Fundraising Talks
News and updates from the USM Office of Advancement Research
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Looking for funding opportunities? We've identified a few funds that might be useful to you. Visit the links below to learn more about the requirements and deadlines for these opportunities. 
December 8
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 Sapna Varghese

Director of Advancement Research 



Raechel Winder
Office Clerk

Letter from the Director

Dear Colleagues,
While searching for topics to include in the November edition of Fundraising Talks, I saw a number of articles on identifying major gift prospects. For many of us, this is not a new skill. However basic this skill may seem, sometimes identifying major gift prospects can feel as complicated as rocket science. In this letter, I'd like to return to basics and highlight an article by  Capital Campaign Master's blog titled,  "ID Your Top Campaign Gift: 5 Places to Look" . This article provides great information on where to look for major gift donors--a valuable reminder as many of us head into an upcoming campaign. 
Your donor and alumni database is the first place you should look to identify major prospects: current and consistent donors are most likely to become major donors. Take the recent $219 million gift from the A. James & Alice B. Clark Foundation to the University of Maryland, College Park as an example: Jim Clark was a long-time donor to UMCP and his foundation continued giving after his death. In the same vein, donors who have donated to other nonprofits are more likely to be a donor at your institution. You can find lists of donors who have already given to other nonprofits by looking through those nonprofits' annual reports, websites, or other publications. You may also find major gift donors in your geographic location or local community, through current or past volunteers or leadership members at your institution, and through the new generation of philanthropic leaders in your community.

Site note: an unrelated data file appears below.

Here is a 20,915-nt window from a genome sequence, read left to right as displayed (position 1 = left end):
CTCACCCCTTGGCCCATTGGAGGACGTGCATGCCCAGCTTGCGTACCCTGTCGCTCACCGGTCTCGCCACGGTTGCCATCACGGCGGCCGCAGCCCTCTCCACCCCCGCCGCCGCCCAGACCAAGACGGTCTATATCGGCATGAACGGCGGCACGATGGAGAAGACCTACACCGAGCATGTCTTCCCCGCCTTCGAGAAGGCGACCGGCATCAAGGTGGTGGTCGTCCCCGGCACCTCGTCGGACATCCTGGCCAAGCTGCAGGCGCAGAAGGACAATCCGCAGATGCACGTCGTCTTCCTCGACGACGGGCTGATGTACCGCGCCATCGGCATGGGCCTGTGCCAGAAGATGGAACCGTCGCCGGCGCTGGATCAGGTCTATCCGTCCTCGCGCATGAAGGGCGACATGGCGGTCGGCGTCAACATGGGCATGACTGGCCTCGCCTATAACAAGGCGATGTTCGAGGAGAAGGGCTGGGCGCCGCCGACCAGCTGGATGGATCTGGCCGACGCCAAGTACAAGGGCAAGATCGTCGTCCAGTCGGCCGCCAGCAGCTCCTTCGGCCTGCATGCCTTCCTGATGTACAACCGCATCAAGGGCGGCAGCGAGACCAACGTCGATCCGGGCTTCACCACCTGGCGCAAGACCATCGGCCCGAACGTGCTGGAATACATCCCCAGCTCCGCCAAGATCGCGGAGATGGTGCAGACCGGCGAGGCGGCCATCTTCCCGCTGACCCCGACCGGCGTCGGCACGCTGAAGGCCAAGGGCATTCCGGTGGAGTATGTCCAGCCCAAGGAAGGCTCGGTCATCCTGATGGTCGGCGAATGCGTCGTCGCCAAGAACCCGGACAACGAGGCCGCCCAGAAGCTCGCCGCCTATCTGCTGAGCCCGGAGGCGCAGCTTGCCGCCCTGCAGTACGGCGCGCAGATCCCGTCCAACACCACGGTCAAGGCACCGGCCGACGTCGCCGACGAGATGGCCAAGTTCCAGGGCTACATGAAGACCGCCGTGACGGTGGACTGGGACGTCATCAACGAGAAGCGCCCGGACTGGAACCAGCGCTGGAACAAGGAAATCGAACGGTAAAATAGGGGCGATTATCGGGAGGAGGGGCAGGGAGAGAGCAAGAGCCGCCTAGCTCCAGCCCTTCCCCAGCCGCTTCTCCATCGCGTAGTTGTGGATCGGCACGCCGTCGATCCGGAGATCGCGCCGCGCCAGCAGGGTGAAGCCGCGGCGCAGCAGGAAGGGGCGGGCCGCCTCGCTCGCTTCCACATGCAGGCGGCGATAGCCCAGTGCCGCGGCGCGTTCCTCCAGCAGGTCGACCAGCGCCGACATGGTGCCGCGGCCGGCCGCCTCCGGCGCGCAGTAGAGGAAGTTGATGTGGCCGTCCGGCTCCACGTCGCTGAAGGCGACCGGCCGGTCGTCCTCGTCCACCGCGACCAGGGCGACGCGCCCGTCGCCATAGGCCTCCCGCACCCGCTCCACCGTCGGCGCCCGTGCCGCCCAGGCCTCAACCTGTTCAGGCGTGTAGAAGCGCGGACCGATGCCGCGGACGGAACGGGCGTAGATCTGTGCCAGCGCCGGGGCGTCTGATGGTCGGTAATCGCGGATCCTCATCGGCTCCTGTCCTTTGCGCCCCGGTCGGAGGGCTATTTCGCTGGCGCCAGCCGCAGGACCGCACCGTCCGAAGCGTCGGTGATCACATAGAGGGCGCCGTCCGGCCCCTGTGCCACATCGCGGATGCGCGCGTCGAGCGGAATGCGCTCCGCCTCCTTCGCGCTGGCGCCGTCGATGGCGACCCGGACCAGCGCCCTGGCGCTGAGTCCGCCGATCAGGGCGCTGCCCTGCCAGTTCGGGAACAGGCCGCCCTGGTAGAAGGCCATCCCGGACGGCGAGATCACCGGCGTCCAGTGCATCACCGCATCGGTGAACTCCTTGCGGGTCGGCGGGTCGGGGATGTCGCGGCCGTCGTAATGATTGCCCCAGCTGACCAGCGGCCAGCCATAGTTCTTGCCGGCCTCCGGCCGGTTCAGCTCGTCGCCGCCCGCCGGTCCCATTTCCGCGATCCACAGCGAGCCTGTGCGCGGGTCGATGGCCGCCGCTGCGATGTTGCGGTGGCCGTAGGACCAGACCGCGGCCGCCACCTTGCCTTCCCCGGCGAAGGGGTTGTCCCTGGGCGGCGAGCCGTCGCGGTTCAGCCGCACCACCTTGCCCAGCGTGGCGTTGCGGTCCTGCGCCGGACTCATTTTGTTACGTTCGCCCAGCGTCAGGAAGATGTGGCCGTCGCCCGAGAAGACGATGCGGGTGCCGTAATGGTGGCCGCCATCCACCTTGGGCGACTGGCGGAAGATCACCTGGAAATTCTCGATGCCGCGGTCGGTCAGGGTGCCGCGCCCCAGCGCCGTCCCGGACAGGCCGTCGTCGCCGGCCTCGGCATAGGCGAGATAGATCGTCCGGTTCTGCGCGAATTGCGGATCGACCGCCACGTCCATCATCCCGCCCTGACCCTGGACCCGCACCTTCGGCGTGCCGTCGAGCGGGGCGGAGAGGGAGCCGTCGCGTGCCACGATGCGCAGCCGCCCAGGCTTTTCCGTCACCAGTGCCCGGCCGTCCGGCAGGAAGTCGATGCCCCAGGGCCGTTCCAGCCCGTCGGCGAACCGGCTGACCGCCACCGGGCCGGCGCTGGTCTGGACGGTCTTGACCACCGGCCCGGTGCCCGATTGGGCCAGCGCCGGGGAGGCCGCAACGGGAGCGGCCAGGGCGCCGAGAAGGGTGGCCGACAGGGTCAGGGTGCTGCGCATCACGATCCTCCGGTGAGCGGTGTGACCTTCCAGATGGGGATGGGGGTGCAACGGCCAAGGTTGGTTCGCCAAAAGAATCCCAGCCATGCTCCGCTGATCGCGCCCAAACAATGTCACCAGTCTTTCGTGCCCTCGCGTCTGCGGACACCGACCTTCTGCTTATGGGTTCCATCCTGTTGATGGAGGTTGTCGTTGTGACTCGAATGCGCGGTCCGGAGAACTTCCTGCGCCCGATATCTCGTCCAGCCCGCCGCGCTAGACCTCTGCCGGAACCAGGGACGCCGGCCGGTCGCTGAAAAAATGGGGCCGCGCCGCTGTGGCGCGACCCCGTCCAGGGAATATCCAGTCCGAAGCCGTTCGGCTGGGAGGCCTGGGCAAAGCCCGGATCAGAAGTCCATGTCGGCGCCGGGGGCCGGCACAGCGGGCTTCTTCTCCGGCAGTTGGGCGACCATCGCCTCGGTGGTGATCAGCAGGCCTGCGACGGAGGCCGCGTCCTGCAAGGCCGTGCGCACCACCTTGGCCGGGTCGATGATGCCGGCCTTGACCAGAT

We hope you can use the information provided in this newsletter to quickly identify some of your major donors, and remember that sometimes, our best prospects are our current donors.  As always, please feel free to reach out to us with questions, comments or any assistance with prospect research!
Best Regards,
Sapna and USM Advancement Research Team

Determining an appropriate ask amount can be a daunting task. GuideStar suggests there are two elements which define the limits of the perfect ask amount. First, you must know what your organization needs. Next, you must consider what the donor wants to accomplish. After you find this sweet spot, it's important to calculate your ask amount down to the dollar. This blog from GuideStar shows the math necessary to accomplish this, as well as other helpful tips to determine a good ask amount.

This article  by NonProfit Quarterly addresses several concerns that have been raised about donor-advised funds and other philanthropic intermediaries and explores how the growth of donor-advised funds affects the flow of money to nonprofits. Donor-advised funds are becoming more common in philanthropy. Between 2014-2015, the number of donor-advised funds and the dollar value of donor-advised funds grew faster than private foundations. This article addresses whether or not donor-advised funds are new money, reallocation, or something else; why donor-advised funds are so popular; and if donor-advised fund are enabling donors to park their money, among other issues.
The results of a new study by Fidelity Charitable called Geography of Giving gives fundraising professionals some valuable insight on where donors prefer to donate throughout the United States. In the Bay Area, LA, and the western US, donors prefer to give to the arts and environmental and animal welfare. In Boston and the Northeast, donors give mainly to education and healthcare. In Chicago and the Midwest, religious organizations, food banks, and homeless shelters have a stronghold. In Washington DC, giving to international affairs and arts and culture is popular. 

Surveys can be an efficient, cost-effective way to learn about your institution's donors. While surveys will never replace gift officers and face-to-face conversation, they can lend greater understanding when done correctly. This article from GG+A gives helpful tips on what not to do, best approaches, and followup when it comes to creating and distributing surveys to donors. 
Technology and a new generation of wealth is changing philanthropy. At a recent Stanford Center on Philanthropy and Civil Society Philanthropy Innovation Summit, industry leaders revealed how they're using new technology, inventing new financial models to better leverage capital, and focusing on getting proven results to maximize impact. At one time considered charity, philanthropy has been redefined as experimentation capital for the public sector. This article by the Sanford Social Innovation Review describes the changing landscape of philanthropy, thanks to new technology and new wealth.